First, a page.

1: What is Title III of JOBS ACT?
Title III of the JOBS Act added new Securities Act Section 4(a) (6) that provides a federal exemption under section 5 of Securities Act of 1933, as amended. The new section permits a private company raise up to $1,070,000 in a 12-month period from both accredited and non-accredited investors. However, such exemptions are subject to specific requirements.
2: What is Regulation Crowdfunding?
Regulation Crowdfunding sets the rules that administer the offer and sale of securities under new Section 4(a)(6) of the Securities Act of 1933, as amended.
Regulation Crowdfunding also prescribes a framework for the regulation of registered funding portals and broker-dealers that issuers must use as intermediaries for the offer and sale of securities under Section 4(a)(6). Regulation Crowdfunding conditionally exempts securities sold pursuant to Section 4(a)(6) from the registration requirements of Section 12(g) of the Securities Exchange Act of 1934.
3: Define an Issuer
An Issuer in equity crowdfunding is a legal entity that proposes an offer to sell securities of its company through a registered funding portal or broker-dealer under Regulation Crowdfunding. Title III Crowdfunding is only available to issuers organized in the United States who are not subject to the reporting requirements under the Securities Exchange Act of 1934, as amended. Registered investment companies, private equity funds, hedge funds, blank check companies, special purpose acquisition companies, and certain “bad actors” are prohibited issuers under Title III. regulations.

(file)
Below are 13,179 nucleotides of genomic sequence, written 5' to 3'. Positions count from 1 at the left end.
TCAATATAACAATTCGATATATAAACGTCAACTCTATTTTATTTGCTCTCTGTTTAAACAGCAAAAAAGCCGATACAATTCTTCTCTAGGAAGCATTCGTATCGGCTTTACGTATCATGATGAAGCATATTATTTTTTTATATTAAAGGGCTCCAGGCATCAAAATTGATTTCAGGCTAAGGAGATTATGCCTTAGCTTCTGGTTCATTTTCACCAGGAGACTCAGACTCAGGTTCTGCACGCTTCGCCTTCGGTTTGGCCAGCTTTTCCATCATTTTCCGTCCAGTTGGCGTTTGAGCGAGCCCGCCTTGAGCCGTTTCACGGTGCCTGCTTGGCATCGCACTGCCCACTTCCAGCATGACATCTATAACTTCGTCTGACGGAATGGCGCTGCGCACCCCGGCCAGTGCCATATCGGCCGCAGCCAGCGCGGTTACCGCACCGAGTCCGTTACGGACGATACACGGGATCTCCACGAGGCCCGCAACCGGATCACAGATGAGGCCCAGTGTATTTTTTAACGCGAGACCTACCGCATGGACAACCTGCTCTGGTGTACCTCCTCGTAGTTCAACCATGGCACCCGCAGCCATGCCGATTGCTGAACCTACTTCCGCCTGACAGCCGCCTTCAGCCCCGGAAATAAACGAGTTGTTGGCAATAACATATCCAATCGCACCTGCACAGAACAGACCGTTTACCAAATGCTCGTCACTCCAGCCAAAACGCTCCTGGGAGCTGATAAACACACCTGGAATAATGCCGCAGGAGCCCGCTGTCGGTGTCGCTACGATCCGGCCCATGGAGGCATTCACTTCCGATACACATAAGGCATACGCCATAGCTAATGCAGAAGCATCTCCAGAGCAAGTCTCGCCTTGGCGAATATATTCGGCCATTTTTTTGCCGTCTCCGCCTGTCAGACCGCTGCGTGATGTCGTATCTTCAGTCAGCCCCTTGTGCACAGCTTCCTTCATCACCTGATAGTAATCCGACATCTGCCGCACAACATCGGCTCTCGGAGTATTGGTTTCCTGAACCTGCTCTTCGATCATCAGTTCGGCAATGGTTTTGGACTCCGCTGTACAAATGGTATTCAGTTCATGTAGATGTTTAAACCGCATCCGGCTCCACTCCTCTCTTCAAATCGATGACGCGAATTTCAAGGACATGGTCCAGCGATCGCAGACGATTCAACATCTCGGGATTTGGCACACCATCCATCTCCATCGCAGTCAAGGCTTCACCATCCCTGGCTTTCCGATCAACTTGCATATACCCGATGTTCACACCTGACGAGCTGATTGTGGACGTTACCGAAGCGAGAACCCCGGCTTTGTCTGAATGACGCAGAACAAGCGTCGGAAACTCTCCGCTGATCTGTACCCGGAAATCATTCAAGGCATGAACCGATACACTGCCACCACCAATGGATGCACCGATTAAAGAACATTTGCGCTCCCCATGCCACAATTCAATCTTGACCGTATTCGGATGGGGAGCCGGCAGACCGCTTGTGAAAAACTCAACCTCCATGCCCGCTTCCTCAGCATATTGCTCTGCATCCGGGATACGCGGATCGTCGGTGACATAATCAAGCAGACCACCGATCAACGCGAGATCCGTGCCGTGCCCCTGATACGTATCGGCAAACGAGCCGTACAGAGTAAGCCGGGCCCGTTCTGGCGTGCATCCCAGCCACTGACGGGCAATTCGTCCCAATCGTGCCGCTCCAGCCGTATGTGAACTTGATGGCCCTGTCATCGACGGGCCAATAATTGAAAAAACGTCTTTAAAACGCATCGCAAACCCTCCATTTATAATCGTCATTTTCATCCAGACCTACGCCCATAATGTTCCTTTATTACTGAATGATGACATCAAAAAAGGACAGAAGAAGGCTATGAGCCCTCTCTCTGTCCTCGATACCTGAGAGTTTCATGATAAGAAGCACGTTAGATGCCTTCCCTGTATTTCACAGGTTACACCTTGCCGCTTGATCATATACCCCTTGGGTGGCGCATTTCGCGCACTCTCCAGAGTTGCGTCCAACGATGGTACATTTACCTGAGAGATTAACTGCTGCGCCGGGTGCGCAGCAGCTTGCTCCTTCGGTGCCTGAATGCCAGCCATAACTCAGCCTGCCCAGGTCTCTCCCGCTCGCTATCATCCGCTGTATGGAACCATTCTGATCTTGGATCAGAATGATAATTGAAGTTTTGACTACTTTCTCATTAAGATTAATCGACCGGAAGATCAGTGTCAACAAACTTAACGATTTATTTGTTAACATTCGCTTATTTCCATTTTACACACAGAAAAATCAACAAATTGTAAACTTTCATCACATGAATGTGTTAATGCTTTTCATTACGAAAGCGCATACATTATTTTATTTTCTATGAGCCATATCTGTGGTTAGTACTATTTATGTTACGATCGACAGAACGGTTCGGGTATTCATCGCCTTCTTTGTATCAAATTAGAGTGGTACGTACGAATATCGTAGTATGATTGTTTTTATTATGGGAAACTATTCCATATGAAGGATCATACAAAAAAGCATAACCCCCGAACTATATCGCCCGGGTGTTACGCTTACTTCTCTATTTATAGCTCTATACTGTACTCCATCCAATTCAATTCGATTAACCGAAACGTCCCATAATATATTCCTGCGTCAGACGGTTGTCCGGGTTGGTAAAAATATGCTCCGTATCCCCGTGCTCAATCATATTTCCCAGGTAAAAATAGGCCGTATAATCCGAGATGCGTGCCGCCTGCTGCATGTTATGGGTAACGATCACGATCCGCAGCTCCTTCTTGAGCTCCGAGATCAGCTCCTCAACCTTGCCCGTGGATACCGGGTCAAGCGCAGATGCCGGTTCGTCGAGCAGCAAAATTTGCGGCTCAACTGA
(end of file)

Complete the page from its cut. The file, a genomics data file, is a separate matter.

4: Scope of Disclosure
Companies looking to raise funds under the Regulation Crowdfunding are required to file a Form C with the SEC. Once approved, the offering materials are available to investors on the funding portal.
Below is the information that a company looking to raise funds through crowdfunding must disclose:
- information about officers, directors, and owners of 20 percent or more of the issuer;
- a description of the issuer’s business and the use of proceeds from the offering;
- the price to the public of the securities or the method for determining the price,
- the target offering amount and the deadline to reach the target offering amount,
- whether the issuer will accept investments in excess of the target offering amount;
- certain related-party transactions; and
- a discussion of the issuer’s financial condition and financial statements.
5: What it means to be a registered crowdfunding intermediary?
A registered crowdfunding intermediary is a funding portal or a broker-dealer that is registered with SEC and recognized by FINRA. You can only invest in Regulation Crowdfunding offerings through a registered intermediary.
6: Role and significance of SEC
The SEC is a federal agency in the United States Government. Its primary roles are to protect investors; maintain fair, orderly and efficient markets through the enforcement and proposing securities rules and regulations. The SEC’s Crowdfunding Investor bulletin can be found here; https://www.sec.gov/info/smallbus/secg/rccomplianceguide-051316.htm
7: Role and significance of FINRA
FINRA is an independent, not-for-profit organization authorized to protect America’s investors by making sure the broker-dealer industry operates fairly and honestly. We encourage all Equifund CFP users to review FINRA’s investor resource center at http://www.finra.org/investors.